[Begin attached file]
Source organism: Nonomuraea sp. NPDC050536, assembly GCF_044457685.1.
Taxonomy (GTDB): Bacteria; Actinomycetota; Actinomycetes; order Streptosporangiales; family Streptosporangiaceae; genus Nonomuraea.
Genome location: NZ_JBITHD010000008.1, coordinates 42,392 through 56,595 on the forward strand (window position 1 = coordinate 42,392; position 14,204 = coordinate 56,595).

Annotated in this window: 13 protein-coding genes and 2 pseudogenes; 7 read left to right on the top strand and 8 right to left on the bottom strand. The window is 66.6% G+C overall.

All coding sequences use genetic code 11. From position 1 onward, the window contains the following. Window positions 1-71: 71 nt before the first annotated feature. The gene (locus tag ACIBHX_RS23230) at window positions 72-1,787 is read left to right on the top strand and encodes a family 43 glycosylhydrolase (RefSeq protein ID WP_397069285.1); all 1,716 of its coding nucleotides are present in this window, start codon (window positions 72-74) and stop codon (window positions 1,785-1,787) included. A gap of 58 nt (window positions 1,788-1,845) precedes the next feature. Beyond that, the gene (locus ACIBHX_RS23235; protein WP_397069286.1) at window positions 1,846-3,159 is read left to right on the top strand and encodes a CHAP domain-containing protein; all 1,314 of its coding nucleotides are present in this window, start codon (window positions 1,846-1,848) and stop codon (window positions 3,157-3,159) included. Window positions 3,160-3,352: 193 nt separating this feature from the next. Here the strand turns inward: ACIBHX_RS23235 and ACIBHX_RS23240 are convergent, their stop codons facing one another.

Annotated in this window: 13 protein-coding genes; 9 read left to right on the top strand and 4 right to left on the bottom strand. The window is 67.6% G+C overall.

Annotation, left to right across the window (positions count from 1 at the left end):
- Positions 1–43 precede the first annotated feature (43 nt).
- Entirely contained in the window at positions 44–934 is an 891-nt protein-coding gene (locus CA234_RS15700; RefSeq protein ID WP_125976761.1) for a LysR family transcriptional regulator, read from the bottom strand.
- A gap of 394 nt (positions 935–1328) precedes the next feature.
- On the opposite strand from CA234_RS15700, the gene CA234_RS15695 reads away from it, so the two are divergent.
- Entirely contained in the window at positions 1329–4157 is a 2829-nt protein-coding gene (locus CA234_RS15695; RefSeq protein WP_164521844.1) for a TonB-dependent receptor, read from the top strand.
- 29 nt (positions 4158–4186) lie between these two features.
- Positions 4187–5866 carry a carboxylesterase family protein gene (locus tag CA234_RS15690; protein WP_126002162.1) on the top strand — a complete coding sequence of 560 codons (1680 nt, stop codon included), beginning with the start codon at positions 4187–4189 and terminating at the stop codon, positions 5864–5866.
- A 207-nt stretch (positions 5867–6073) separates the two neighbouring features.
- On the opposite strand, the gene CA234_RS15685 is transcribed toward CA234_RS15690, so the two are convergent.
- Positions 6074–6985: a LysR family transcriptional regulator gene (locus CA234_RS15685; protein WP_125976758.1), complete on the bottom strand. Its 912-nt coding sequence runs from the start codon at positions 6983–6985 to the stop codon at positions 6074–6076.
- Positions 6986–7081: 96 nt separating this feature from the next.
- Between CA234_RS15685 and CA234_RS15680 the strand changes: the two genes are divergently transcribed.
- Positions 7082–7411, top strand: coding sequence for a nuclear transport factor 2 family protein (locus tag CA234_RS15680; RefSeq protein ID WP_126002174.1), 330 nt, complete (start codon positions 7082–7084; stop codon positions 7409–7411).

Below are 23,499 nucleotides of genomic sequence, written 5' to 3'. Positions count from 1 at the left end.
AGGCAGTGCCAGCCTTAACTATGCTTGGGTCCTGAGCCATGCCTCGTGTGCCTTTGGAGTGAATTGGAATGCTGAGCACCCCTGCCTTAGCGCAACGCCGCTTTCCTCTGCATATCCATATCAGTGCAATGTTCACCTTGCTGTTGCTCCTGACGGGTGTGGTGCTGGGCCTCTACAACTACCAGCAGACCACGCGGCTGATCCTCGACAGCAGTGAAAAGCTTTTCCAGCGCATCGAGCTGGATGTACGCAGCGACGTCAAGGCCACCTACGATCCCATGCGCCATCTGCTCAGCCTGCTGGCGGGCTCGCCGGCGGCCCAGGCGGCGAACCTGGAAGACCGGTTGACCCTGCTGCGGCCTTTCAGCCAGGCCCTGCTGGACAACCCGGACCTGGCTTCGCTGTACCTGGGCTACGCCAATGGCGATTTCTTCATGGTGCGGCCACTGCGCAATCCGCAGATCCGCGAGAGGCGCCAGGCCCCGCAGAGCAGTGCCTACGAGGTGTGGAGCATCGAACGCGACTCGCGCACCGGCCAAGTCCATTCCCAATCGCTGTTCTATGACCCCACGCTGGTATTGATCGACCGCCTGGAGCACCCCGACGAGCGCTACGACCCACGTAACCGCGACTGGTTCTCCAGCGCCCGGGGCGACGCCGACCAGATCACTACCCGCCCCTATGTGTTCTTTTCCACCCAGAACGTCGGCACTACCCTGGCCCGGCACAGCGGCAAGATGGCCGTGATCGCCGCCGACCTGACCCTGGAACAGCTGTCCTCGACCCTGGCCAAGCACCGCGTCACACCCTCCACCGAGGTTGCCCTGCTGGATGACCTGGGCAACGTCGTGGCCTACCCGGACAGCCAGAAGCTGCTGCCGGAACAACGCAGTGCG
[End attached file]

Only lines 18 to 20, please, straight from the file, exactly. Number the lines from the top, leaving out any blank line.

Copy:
- Positions 6986–7081: 96 nt separating this feature from the next.
- Between CA234_RS15685 and CA234_RS15680 the strand changes: the two genes are divergently transcribed.
- Positions 7082–7411, top strand: coding sequence for a nuclear transport factor 2 family protein (locus tag CA234_RS15680; RefSeq protein ID WP_126002174.1), 330 nt, complete (start codon positions 7082–7084; stop codon positions 7409–7411).